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Boys’ own bio of one-of-a-kind Aussie adventure hero

26 October 2021 106 views No Comment

The Incredible Life of Hubert Wilkins

by Peter FitzSimons

Hachette Australia, 549pp, $49.99


Many Australians won’t have heard of Sir Hubert Wilkins.

This is despite the fact that Simon Nasht’s fine biography, The Last Explorer: Hubert Wilkins, Australia’s Unknown Hero was published in 2005 and a chapter in Ian Macfarlane’s Ten Remarkable Australians was devoted to Wilkins. The latter book, about Antipodeans whose achievements had been forgotten, was published in 2019. 

In October, South Australian playwright and filmmaker, Peter Maddern, turned his documentary about Wilkins’ photographs and newsreels – shown at this year’s Adelaide Fringe Festival – into a fascinating book.

Now Peter FitzSimons and his posse of researchers have produced a blockbuster biography of Wilkins, just in time for Christmas.

FitzSimons has been both praised and criticised for his populist histories.  But, as a best-selling author, no one can doubt his stamina and enthusiasm.

As well as being a prolific photographer, Wilkins was a hugely talented naturalist, aviator, spy in the Soviet Union, submariner and polar explorer. In The Incredible Life of Hubert Wilkins, he is portrayed as one of Australia’s most heroic adventurers.

Wilkins was born in Mount Bryan East, near Hallett, South Australia in 1888, the last of 13 children of pioneering pastoralists.

He studied engineering in Adelaide before becoming a photographer. Wilkins then sailed to England, where he snared a producer’s position with the Gaumont Film Company. For a while, he worked as a journalist.

According to FitzSimons, “he soon became an explorer and chronicler of the planet and its life forms.” 

As an official WW1 photographer, Wilkins said that his aim was “to photograph every type of activity including … bodies being hurled through the air by shell explosions, men struggling from beneath debris …and the wrecking of most every type of equipment by shell fire.”

The first person to fly over the Arctic and the Antarctic, Wilkins narrowly failed in being the first to negotiate the North Pole in a submarine. 

Among many other achievements, Wilkins led a ground-breaking natural history study in Australia and was knighted in 1928 – for his exploits in aviation.

Wilkins’ missions to polar regions aboard the submarine Nautilus certainly deserve to be described as “the stuff of legend.” As FitzSimons explains, “In 1958, the nuclear-powered Navy submarines USS Nautilus and Skate achieved what Wilkins had always believed possible: a crossing of the North Pole under the ice” 

The Incredible Life of Hubert Wilkins is sometimes overwritten. Here is an example:  “He was nothing less than the Forrest Gump of history, with the uncanny knack of being Hubert-on-the-spot for magnificent moments with some of the greats of history. Sir Hubert lived the most extraordinary life of any Australian, ever, and in terms of thrills and spills, derring-do, and new worlds discovered he could sit at the table with Attila the Hun, Alexander the Great, Captain Cook, and (Sir Ernest) Shackleton and hold his own.”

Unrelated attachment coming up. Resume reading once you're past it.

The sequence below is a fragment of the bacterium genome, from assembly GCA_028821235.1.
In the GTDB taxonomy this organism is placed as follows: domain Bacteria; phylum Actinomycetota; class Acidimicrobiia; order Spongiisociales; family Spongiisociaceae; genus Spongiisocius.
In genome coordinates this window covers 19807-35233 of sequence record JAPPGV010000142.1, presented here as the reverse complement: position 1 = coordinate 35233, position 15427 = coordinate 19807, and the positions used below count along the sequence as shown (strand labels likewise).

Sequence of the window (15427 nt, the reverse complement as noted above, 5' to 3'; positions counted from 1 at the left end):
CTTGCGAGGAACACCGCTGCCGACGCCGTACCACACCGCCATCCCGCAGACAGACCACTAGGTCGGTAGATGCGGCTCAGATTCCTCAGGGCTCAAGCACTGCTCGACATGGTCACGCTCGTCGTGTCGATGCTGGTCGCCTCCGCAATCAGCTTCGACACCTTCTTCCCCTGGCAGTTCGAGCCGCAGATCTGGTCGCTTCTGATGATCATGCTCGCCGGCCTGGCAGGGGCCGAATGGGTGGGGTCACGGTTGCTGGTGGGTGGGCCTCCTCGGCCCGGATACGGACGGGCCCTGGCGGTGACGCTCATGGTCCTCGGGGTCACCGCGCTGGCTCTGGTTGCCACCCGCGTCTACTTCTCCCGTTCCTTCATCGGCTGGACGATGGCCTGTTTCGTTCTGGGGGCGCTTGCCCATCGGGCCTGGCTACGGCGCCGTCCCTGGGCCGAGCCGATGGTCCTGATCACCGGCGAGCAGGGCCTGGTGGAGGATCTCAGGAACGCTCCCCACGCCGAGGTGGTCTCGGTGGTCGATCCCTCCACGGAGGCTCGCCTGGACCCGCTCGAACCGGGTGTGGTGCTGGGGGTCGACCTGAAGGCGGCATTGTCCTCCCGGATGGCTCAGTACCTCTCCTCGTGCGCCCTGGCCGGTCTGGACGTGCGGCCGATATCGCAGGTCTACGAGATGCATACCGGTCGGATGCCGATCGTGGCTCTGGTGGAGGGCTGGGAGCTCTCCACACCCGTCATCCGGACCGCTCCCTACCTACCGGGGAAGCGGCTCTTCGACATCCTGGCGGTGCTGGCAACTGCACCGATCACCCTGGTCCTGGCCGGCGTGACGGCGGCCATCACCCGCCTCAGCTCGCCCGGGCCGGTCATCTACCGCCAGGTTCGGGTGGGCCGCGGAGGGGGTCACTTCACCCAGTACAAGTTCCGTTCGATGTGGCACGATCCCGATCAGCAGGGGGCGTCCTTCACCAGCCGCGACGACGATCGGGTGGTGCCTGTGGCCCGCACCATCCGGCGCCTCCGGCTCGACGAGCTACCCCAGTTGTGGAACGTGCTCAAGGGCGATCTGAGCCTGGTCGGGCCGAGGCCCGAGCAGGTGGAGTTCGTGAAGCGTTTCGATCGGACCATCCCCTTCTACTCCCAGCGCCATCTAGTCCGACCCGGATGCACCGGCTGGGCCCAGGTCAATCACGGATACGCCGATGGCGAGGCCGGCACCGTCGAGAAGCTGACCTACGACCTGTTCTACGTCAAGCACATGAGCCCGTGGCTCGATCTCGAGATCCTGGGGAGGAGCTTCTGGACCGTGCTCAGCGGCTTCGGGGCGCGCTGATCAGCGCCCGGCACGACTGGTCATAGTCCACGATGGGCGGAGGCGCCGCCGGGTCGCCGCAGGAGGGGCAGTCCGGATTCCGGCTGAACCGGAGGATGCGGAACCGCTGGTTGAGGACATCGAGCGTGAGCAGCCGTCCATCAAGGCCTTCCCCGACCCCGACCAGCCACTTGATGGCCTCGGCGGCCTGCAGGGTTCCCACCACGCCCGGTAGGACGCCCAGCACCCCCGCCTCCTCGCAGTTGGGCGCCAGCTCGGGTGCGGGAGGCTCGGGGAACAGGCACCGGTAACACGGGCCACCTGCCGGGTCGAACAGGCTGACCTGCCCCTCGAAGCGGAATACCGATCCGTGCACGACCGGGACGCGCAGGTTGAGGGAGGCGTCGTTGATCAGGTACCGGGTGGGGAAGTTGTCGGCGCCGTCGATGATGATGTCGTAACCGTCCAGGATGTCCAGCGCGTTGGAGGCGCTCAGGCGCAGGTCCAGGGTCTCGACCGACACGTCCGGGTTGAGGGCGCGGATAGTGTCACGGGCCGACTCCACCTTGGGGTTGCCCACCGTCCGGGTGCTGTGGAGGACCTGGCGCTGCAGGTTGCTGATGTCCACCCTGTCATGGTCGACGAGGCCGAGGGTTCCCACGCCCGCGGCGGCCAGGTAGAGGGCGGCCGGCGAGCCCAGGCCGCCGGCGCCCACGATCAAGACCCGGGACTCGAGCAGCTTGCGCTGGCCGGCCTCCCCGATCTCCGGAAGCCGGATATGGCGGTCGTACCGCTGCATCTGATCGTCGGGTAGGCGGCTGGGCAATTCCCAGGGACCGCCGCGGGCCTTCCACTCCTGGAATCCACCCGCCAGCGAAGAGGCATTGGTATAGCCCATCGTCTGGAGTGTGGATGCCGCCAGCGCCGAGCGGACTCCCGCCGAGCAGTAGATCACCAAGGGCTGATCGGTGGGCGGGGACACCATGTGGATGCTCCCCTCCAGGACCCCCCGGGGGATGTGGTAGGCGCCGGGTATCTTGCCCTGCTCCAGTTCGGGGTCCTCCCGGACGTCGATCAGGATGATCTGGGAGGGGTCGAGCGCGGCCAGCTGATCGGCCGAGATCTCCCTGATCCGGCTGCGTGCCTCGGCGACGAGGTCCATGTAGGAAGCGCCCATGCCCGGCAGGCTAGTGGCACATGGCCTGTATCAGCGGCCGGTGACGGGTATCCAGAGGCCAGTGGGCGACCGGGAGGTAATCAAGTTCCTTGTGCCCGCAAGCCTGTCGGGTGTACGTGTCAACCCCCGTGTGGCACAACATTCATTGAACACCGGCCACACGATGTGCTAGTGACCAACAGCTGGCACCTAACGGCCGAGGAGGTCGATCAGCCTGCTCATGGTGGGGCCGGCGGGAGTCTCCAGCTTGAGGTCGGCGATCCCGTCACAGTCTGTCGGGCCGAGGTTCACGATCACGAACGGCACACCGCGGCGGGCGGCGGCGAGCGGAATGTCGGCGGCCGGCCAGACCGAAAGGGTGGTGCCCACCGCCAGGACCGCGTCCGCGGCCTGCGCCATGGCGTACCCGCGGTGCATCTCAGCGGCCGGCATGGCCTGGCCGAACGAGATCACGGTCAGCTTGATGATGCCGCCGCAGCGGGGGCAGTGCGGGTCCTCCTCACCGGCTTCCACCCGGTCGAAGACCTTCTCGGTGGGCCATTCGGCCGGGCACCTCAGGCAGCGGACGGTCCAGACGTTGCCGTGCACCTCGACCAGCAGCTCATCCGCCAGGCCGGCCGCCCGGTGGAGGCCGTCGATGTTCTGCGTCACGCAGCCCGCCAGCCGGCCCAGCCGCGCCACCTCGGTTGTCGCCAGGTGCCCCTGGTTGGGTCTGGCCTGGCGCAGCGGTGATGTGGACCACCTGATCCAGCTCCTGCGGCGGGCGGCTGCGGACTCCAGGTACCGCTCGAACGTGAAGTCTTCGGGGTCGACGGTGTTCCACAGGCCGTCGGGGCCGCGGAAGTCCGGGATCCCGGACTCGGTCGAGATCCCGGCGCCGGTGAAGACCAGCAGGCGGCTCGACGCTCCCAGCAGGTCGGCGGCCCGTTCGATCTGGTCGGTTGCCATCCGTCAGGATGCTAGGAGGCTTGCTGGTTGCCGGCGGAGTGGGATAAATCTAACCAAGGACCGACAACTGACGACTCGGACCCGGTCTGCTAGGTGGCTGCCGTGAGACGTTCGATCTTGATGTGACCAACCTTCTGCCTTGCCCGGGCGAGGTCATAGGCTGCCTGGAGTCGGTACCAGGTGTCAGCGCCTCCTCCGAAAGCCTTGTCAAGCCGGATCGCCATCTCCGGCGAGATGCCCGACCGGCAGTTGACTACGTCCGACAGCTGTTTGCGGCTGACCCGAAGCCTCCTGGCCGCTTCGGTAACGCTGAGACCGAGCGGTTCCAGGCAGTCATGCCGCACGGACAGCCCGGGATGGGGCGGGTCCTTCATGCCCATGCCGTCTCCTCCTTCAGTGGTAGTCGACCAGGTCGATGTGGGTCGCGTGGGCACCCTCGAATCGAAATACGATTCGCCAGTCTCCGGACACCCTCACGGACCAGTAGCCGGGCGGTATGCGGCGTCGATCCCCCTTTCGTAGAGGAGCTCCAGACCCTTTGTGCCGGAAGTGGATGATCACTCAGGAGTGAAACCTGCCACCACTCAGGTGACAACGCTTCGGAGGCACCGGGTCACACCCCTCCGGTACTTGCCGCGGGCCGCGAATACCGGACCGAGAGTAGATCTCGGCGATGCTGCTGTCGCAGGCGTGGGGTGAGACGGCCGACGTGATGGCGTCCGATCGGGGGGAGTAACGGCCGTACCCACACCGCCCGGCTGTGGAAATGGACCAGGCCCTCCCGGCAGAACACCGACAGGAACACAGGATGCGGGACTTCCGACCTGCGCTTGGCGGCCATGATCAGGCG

Wilkins was twice awarded the Military Cross for bravery under fire. Wilkins became, and remains, the only Australian photographer in any war to receive a combat medal.

FitzSimons repeats with approval the assessment of Wilkins by Australia’s official historian of the so-called “Great War” of 1914-1918. The hard-working Captain Charles Bean said of Wilkins: “He is the only man I know to whom every line of (Rudyard) Kipling’s poem ‘If’ could be truthfully applied.”

Sir Hubert Wilkins died, aged 70, in Massachusetts in 1958. In accordance with his last wishes, the United States Navy in March 1959 took his ashes to the North Pole aboard the submarine USS Skate. 

FitzSimons adds new details about Wilkins’ remarkable life and times. The book boasts ten helpful maps and a score of photographs.

The most telling photos are both in black and white. The first is of dead and wounded Australians and Germans during the battle of Passchendale in October 1917. Wilkins and Frank Hurley both photographed this sombre scene.

The second photo, titled ‘The end of a charmed life’, taken in November 1929, is of Wilkins’ trusted pilot, Ben Eielson. Together they had achieved several history-making flights in the Antarctic and the Arctic – which is where, on a rescue mission, Eielson disappeared. As FitzSimons writes, “His smashed plane and his body were found weeks later on the Siberian coast of the Bering Strait.”

That Wilkins lived to the age of 70 is surprising, considering how often he risked his life. And what a life it was. With so many books about Sir Hubert, I wonder what’s next? Wilkins the ballet! Wilkins the opera! 

Professor Ross Fitzgerald is the author of 43 books, most recently the eighth Grafton Everest adventure The Lowest Depths, co-authored with Ian McFadyen, and a memoir,  Fifty Years Sober, both published by Hybrid in Melbourne.

The Australian, October 26, 2021, p10.

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